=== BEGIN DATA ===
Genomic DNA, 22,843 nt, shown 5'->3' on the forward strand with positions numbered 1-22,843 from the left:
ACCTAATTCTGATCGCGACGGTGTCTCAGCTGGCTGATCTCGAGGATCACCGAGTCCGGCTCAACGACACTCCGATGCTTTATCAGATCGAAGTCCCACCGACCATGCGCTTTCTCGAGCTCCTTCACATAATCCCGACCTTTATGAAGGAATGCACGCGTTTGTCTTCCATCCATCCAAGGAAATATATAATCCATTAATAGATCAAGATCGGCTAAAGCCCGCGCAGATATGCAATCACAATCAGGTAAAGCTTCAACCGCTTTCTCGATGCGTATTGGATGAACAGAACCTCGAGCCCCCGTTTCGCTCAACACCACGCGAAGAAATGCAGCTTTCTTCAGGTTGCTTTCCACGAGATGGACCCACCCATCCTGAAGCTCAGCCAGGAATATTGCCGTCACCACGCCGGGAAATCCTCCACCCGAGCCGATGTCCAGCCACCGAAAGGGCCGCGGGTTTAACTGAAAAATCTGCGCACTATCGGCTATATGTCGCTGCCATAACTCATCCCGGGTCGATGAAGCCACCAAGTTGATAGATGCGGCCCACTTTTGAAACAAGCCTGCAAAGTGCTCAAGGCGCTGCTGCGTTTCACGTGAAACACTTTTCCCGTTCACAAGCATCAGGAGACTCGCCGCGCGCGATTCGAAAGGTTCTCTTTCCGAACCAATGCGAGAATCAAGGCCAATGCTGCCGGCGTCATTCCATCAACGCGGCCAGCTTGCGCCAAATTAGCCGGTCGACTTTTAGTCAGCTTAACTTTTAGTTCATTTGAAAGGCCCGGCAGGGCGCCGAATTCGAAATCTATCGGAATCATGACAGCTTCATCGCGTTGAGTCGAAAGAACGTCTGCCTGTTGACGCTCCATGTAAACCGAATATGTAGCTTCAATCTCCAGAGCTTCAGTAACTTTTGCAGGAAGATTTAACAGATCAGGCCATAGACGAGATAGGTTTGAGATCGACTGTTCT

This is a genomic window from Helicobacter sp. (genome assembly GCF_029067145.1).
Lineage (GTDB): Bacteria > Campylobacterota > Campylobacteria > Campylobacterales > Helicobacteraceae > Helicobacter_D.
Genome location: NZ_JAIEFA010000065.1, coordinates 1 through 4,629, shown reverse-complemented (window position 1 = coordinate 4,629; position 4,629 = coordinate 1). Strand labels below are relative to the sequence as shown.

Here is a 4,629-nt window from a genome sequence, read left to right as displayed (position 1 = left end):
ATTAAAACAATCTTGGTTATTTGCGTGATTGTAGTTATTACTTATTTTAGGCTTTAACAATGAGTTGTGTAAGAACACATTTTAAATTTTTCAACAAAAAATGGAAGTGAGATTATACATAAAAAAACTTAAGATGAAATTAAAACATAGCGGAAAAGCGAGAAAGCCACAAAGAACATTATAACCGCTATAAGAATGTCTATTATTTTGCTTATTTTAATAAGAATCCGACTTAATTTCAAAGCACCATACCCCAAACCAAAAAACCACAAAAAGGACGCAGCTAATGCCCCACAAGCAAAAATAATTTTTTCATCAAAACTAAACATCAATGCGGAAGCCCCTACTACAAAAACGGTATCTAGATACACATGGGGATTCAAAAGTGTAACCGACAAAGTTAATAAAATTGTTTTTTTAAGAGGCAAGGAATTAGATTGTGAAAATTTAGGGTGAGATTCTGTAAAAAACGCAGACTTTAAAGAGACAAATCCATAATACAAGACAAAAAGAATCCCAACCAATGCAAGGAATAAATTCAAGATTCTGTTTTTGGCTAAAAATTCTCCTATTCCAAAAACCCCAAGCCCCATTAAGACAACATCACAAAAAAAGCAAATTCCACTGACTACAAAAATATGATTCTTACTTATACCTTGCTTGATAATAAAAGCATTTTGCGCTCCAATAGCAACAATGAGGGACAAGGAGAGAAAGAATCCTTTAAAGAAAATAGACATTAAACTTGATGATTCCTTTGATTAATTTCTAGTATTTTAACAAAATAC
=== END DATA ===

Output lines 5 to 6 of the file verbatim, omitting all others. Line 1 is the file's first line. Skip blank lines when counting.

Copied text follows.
Genome location: NZ_JAIEFA010000065.1, coordinates 1 through 4,629, shown reverse-complemented (window position 1 = coordinate 4,629; position 4,629 = coordinate 1). Strand labels below are relative to the sequence as shown.

Here is a 4,629-nt window from a genome sequence, read left to right as displayed (position 1 = left end):